We slept our jet lag away by going to bed early the night before. Wise decision it was; we were bright and alert the next morning to explore more of Rothenburg ob der Tauber.
A peek out of the window in our room while getting ready to go out brought on some excited squeals from me: a thin layer of snow descended upon the town while we were sleeping and blanketed everywhere with a thin, white layer. Instantly, the view from our room became much more picturesque. We couldn’t wait to see more of the snow-covered town.
We headed out after a quick, functional and forgettable breakfast at the guesthouse, determined to make up for lost time (from retiring early last night). The streets were quiet, almost void of any living souls, save for the residents leaving the town for work or the shop owners getting ready for the weekend tourist crowd. We truly enjoyed the peace and tranquility that came with waking up earlier than the rest of the tourists who chose to stay overnight in the town too.
Rothenburg is a small town; one could get to anywhere on foot. We walked toward the main entrance to/exit of the town when it started snowing again. The mister was all excited about it and wanted to take pictures with the falling snow. Following that, we stood on the sidewalk and observed how cars were entering and leaving the town via a stone archway that could only accommodate one car at any one time. I can’t speak for the mister but as a driver, I was thoroughly intrigued by the scene in front of me. There were no traffic lights in sight to regulate the traffic, yet the drivers seemed to know when it was their turn to make the approach toward the archway. To make things even more inexplicable, it was not like there wasn’t a queue of cars, both ways. Everyone was patiently and courteously waiting.
This system could never work in Singapore. We are in general too impatient and too reliant on traffic lights. It would take a long while for us to pick up this code of honour in driving, or maybe, never.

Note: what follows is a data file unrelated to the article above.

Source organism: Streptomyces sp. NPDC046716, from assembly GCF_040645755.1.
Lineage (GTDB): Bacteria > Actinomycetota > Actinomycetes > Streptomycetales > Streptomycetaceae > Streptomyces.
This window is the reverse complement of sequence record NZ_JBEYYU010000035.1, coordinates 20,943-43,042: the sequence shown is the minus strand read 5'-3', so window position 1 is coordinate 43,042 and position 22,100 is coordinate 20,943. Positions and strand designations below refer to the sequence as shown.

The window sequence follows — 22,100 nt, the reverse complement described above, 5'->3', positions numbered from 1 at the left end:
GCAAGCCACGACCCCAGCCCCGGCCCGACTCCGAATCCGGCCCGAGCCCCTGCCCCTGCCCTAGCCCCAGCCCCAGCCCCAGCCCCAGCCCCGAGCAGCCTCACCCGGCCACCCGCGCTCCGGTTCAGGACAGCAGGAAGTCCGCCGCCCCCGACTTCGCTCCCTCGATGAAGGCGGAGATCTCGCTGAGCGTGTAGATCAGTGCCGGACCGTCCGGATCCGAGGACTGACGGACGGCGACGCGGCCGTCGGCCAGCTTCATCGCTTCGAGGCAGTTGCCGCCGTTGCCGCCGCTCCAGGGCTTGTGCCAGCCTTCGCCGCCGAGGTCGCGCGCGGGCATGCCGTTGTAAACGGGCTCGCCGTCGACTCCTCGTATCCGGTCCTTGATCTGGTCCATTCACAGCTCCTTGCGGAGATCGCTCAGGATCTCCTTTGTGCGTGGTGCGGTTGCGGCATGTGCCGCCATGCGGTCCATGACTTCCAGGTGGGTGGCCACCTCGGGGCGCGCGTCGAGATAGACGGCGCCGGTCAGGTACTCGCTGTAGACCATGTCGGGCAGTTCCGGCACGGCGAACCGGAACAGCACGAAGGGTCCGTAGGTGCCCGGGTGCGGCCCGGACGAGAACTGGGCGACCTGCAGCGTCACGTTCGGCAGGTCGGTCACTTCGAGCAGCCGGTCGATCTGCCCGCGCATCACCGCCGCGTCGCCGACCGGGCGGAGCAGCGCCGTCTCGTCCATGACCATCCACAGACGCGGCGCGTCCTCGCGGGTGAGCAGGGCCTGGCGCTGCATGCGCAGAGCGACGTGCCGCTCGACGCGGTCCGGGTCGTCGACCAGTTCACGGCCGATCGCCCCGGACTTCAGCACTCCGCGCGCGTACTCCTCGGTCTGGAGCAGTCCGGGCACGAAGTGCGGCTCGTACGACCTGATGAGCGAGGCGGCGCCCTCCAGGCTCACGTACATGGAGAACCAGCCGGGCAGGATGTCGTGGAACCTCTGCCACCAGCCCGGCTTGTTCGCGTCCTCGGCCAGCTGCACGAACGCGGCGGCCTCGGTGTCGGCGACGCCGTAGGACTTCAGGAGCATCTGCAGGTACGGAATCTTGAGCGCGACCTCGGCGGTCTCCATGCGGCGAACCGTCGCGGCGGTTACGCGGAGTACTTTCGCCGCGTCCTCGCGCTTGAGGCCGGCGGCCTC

We finally found the way up the walkway atop the town wall. The well-preserved wall dates back to the medieval times when it was a necessity to protect the town against hostile perpetrators. Now, scaling the wall is the best way for tourists to enjoy a panoramic overview of the scenic town and its surroundings.
We took much longer than usual to finish the whole circumference because I was stopping oft to take pictures. It stopped snowing, started and then stopped again while we were on the wall. And my fingers were getting freezy from the cold morning air. Along the way, we spied the coaches carpark just outside town and saw numerous coaches parked in lots and a steady stream of day tourists walking toward the main street of the town. Timely reminder that it was a Saturday and that the quiet time we enjoyed would soon be over.
On the way back to the main street of Rothenburg, we passed by Plönlein Fork, one of the most photographed scene of Rothenburg. The sun was just rising and the rays were gently shining upon us. It was a beautiful sight to behold and I am glad I was able to capture that enthralling moment.
The weekend crowd were indeed walking toward the town square where the Christmas Market was situated. We spent the rest of the day jostling with many, many tourists who were on a day trip to the town, ate the 1/2-metre long sausage bun several times, and even mustered enough courage to try to horrendously sweet-looking Schneebälle (Snow Balls) – mini ones, that was. We were still not brave enough to try the usual-sized Schneebälle.
I even made time to attend an evening mass at St. John’s Church all by myself. I stuck out like a sore thumb with my black hair and decidedly Asian face. Some stared, while many others carefully averted their eyes. It was my first Mass in a foreign land, and although I couldn’t understand most parts of the sermon, it was easy to follow along since the proceedings of Masses all over the world strictly follow an order. During the time when I was spending some time building a relationship with God, the mister lingered along the streets while waiting for me. While he knew I would be safe alone in the Church with the rest of the congregation, he wasn’t leaving things to chances and wanted to be around the moment I left the Church. You could say he is paranoid, or dedicated. I think it’s sweet.
We spent our second, and final night in Rothenburg at the Christmas Market. By and by, more and more of the day troopers left town and it slowly reverted to the quiet and tranquil state that we liked.
Once again, we had an early night after packing. Had to wake up early the next morning to catch the first train out of Rothenburg.